Excellent point. [​IMG]
     
  4. tnelson

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    The title of C. H. Spurgeons sermon you could be talking about is Free will- A Slave, Dec. 2 1855.

    by His Grace

    mike
     
  5. npetreley

    npetreley
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    That's like saying we have the freedom to desire peaches, which is true. But that isn't the same thing as the ability to freely bend our desire to whatever we wish at any given moment -- so that you can decide to desire liver and onions one moment and peaches the next. The fact that you desire peaches is a description of your will, and the fact that you choose to eat one is just an expression of it.

    And what is a change of mind called? Repentance, right? That's where I was going with the argument. Your next statement helps me get there, sort of...

    Let's leave out that "too" for a moment, because it complicates the analogy too much. But if you smell the eggs and decide that's what you'll have isntead, it's still not freedom of the will. It's freedom of choice. You didn't navigate your will whichever way you wanted it to go. Your will was redirected by the smell of the eggs.

    Now consider this: The same aroma could have the opposite affect on another person, and in that case, their will against having eggs and toward having Wheaties would have been strengthened.

    The point is that neither person "willed" themselves to react the way they did to the aroma of the eggs. The external stimulus caused one to repent and eat eggs, and the same external stimulus caused the other to harden his heart toward eggs. The only difference between the two was the disposition toward reacting to certain stimuli. Their inclinations existed prior to the smell of the eggs.

    Freedom of choice. C'mon - is there really any mystery as to what his will was all along? I don't know about you, but even as a child I knew which way he'd go long before I got to that line in the poem. ;)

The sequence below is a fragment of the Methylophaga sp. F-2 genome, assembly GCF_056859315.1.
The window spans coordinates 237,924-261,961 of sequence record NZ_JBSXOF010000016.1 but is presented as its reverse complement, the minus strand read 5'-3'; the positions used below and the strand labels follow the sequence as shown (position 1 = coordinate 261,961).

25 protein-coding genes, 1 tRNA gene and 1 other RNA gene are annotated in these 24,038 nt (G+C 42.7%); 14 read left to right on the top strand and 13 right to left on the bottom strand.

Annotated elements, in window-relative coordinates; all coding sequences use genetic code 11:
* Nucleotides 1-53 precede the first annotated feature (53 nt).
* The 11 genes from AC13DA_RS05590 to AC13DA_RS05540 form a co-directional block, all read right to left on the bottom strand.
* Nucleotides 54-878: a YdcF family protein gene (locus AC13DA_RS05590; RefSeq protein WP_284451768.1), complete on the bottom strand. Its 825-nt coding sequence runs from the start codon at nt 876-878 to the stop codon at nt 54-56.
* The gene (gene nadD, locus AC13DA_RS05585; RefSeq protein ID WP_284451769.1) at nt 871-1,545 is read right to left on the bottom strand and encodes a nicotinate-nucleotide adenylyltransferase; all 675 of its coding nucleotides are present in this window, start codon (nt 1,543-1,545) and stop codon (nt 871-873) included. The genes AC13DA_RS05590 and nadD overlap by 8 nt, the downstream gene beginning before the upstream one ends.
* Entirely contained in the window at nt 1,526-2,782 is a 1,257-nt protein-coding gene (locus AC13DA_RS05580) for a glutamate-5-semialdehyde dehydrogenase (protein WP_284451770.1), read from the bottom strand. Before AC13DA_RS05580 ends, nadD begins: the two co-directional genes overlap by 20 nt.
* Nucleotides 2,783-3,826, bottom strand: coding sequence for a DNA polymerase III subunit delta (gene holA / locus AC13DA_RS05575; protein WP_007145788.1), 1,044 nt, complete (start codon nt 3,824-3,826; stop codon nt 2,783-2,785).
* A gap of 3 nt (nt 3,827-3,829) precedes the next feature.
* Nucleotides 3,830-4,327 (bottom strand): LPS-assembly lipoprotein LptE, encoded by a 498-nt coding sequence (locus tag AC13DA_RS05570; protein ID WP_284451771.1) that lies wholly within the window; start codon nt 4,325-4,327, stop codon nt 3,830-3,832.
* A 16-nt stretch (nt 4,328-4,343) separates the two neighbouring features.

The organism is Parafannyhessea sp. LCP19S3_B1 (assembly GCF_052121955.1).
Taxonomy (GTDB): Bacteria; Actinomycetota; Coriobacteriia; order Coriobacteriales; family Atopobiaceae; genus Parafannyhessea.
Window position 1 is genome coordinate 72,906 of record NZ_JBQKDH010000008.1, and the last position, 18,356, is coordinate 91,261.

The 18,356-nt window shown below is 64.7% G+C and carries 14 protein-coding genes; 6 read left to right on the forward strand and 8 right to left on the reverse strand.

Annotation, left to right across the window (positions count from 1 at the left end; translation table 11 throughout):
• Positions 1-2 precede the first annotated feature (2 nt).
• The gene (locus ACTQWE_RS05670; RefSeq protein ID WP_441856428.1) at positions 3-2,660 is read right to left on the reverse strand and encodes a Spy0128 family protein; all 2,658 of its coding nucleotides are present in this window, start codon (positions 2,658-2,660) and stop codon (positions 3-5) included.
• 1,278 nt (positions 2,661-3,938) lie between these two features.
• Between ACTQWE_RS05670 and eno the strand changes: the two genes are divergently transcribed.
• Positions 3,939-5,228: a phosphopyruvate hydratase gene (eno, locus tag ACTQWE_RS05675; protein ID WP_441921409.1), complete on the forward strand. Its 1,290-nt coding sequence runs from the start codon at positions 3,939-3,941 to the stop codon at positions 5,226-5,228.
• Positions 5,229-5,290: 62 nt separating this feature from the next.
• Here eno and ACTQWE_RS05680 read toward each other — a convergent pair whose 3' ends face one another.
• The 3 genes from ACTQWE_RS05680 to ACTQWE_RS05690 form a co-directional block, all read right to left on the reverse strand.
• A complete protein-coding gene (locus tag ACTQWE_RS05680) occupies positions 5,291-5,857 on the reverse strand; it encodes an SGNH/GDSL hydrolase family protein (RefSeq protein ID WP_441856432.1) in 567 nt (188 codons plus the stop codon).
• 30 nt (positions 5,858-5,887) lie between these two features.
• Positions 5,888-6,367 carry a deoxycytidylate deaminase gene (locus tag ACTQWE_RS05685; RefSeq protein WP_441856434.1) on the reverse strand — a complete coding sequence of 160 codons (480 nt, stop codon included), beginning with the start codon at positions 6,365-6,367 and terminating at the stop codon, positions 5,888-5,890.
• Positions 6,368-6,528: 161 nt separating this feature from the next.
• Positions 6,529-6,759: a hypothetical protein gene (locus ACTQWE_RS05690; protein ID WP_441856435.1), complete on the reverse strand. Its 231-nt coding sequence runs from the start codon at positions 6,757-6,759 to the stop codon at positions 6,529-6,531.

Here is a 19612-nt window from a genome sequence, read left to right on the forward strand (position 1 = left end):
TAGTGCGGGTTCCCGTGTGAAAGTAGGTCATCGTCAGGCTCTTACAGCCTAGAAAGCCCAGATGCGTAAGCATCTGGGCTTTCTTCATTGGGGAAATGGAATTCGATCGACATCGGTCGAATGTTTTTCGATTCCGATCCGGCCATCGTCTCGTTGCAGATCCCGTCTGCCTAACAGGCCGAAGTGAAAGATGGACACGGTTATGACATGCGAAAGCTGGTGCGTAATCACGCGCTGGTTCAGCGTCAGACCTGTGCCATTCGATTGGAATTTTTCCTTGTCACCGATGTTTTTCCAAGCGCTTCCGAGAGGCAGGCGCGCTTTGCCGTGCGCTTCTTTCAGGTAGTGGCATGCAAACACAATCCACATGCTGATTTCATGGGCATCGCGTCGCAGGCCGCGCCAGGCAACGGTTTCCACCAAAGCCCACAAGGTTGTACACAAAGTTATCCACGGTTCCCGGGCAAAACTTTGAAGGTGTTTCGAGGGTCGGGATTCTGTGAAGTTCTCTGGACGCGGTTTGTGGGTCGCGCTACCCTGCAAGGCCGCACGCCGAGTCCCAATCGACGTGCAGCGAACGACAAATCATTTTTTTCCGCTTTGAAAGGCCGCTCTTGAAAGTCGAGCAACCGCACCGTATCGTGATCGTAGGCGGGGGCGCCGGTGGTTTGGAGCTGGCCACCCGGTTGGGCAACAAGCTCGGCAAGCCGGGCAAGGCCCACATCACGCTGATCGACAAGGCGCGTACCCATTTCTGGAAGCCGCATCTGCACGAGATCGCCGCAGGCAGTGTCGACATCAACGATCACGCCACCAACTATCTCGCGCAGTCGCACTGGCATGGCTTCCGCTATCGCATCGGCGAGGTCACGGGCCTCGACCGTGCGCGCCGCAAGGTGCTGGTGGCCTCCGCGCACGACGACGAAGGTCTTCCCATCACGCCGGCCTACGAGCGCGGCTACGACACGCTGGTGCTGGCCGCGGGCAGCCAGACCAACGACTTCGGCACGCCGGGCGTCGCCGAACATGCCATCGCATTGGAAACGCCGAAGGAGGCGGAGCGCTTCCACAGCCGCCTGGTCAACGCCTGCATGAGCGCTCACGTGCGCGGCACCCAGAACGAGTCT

6. Helen

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    I associate repentance with being sorry for doing or saying something and choosing to be better next time around.

    But I can change my mind about something without any sense of sorrow at all. For instance, I had planned to spend a reasonable amount of time studying the issue of justification in the Bible. I pulled out a couple of books and thought, "Gee, they are not in a convenient space..." and that got me to changing things around a little. A little became a lot. About half way through what turned out to be cleaning and reorganizing the entire den, I thought about studying instead. I wanted both and I felt zero pressure for either. I have been known to stop half-way through a job and switch jobs for the moment, so it would not have been unlike me to do that. But I chose to finish the den. It looks great, it's organized and clean, and I'll do the study tomorrow. I was perfectly free to choose to do either and I wanted to do both. What tipped the scales? I can guess at a few things, but that's not even the point, because there was no pressure or negative with either choice!

    To me, in my book, that is free will, or the freedom to want and also the freedom to follow through (which, to me, are two different things).

    Sometimes I am very pressured and there are no choices available to me. Certain things have to be done at certain times. But on days like today, freedom has real meaning for me and I loved it.

    If you don't think I am or was free to make the decisions I made, well, maybe we just have different ideas of what freedom is!
     
  7. npetreley